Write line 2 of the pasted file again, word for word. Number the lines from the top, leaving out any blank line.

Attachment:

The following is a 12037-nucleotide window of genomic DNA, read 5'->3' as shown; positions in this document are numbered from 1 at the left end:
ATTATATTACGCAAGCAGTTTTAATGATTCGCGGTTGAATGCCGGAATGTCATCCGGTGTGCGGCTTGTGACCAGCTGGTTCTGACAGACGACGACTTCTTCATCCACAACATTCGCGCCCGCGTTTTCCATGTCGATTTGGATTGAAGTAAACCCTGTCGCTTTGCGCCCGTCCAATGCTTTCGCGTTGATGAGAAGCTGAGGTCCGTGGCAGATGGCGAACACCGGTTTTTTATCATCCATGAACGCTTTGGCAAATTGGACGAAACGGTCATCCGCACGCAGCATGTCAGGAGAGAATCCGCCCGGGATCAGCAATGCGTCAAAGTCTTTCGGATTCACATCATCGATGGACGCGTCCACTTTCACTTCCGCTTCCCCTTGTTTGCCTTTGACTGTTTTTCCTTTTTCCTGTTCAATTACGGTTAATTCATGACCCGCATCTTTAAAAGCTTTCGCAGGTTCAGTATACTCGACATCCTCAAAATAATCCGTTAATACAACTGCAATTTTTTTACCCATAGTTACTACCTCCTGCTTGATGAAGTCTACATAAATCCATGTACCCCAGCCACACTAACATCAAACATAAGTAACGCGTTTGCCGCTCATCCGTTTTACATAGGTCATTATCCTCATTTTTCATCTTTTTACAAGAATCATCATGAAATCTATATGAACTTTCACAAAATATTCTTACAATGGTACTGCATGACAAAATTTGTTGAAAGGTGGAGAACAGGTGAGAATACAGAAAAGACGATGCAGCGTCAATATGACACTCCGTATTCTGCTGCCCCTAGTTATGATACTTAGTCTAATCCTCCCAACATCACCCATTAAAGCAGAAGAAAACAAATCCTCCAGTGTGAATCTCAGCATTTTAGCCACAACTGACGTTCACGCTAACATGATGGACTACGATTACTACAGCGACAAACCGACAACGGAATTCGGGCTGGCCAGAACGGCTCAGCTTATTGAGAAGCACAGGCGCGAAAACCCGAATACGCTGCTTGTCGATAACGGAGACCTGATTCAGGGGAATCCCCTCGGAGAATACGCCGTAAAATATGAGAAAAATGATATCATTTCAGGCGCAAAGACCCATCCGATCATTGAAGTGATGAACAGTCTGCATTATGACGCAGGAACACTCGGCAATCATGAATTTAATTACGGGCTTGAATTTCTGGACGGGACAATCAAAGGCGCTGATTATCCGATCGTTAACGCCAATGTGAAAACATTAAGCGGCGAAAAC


ATTATATTACGCAAGCAGTTTTAATGATTCGCGGTTGAATGCCGGAATGTCATCCGGTGTGCGGCTTGTGACCAGCTGGTTCTGACAGACGACGACTTCTTCATCCACAACATTCGCGCCCGCGTTTTCCATGTCGATTTGGATTGAAGTAAACCCTGTCGCTTTGCGCCCGTCCAATGCTTTCGCGTTGATGAGAAGCTGAGGTCCGTGGCAGATGGCGAACACCGGTTTTTTATCATCCATGAACGCTTTGGCAAATTGGACGAAACGGTCATCCGCACGCAGCATGTCAGGAGAGAATCCGCCCGGGATCAGCAATGCGTCAAAGTCTTTCGGATTCACATCATCGATGGACGCGTCCACTTTCACTTCCGCTTCCCCTTGTTTGCCTTTGACTGTTTTTCCTTTTTCCTGTTCAATTACGGTTAATTCATGACCCGCATCTTTAAAAGCTTTCGCAGGTTCAGTATACTCGACATCCTCAAAATAATCCGTTAATACAACTGCAATTTTTTTACCCATAGTTACTACCTCCTGCTTGATGAAGTCTACATAAATCCATGTACCCCAGCCACACTAACATCAAACATAAGTAACGCGTTTGCCGCTCATCCGTTTTACATAGGTCATTATCCTCATTTTTCATCTTTTTACAAGAATCATCATGAAATCTATATGAACTTTCACAAAATATTCTTACAATGGTACTGCATGACAAAATTTGTTGAAAGGTGGAGAACAGGTGAGAATACAGAAAAGACGATGCAGCGTCAATATGACACTCCGTATTCTGCTGCCCCTAGTTATGATACTTAGTCTAATCCTCCCAACATCACCCATTAAAGCAGAAGAAAACAAATCCTCCAGTGTGAATCTCAGCATTTTAGCCACAACTGACGTTCACGCTAACATGATGGACTACGATTACTACAGCGACAAACCGACAACGGAATTCGGGCTGGCCAGAACGGCTCAGCTTATTGAGAAGCACAGGCGCGAAAACCCGAATACGCTGCTTGTCGATAACGGAGACCTGATTCAGGGGAATCCCCTCGGAGAATACGCCGTAAAATATGAGAAAAATGATATCATTTCAGGCGCAAAGACCCATCCGATCATTGAAGTGATGAACAGTCTGCATTATGACGCAGGAACACTCGGCAATCATGAATTTAATTACGGGCTTGAATTTCTGGACGGGACAATCAAAGGCGCTGATTATCCGATCGTTAACGCCAATGTGAAAACATTAAGCGGCGAAAAC